Multiple, consecutive, fully-extended 2.05-helix peptide conformation

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  • This article was originally published online as an accepted preprint. The “Published Online” date corresponds to the preprint version. You can request a copy of the preprint by emailing the Biopolymers editorial office at biopolymers@wiley.com

ABSTRACT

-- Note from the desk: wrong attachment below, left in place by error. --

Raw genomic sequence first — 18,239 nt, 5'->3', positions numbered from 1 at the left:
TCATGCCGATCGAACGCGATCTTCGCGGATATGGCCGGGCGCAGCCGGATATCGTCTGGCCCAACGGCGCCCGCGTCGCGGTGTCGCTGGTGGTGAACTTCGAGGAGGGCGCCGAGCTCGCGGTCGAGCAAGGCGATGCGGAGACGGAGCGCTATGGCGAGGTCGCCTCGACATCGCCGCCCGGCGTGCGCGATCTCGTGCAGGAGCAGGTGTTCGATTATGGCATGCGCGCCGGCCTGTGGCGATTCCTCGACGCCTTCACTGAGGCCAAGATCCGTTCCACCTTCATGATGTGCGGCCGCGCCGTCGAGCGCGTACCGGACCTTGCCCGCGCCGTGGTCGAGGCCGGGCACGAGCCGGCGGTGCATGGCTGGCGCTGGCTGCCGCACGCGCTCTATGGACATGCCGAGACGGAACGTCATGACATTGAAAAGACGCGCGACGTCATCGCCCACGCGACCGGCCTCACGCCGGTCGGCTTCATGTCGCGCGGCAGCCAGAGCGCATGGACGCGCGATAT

The peptide 2.05-helix does exist. It has been experimentally authenticated both in the crystalline state (by X-ray diffraction) and in solution (by several spectroscopic techniques). It is the most common conformation for Cα-tetrasubstituted α-amino acids with at least two atoms in each side chain, provided that cyclization on the Cα-atom is absent. X-Ray diffraction has allowed a detailed description of its geometrical and three-dimensional (3D)-structural features. The infrared absorption and the nuclear magnetic resonance parameters characteristics of this multiple, consecutive, fully-extended structure have been described. Conformational energy calculations are in agreement with the experimental findings. As the contribution per amino acid residue to the length of this helix is the longest possible, its exploitation as a molecular spacer is quite promising. However, it is a rather fragile 3D-structure and particularly sensitive to solvent polarity. Interestingly, in such a case, it may reversibly convert to the much shorter 310-helix, thus generating an attractive molecular spring. © 2013 Wiley Periodicals, Inc. Biopolymers (Pept Sci) 100: 621–636, 2013.

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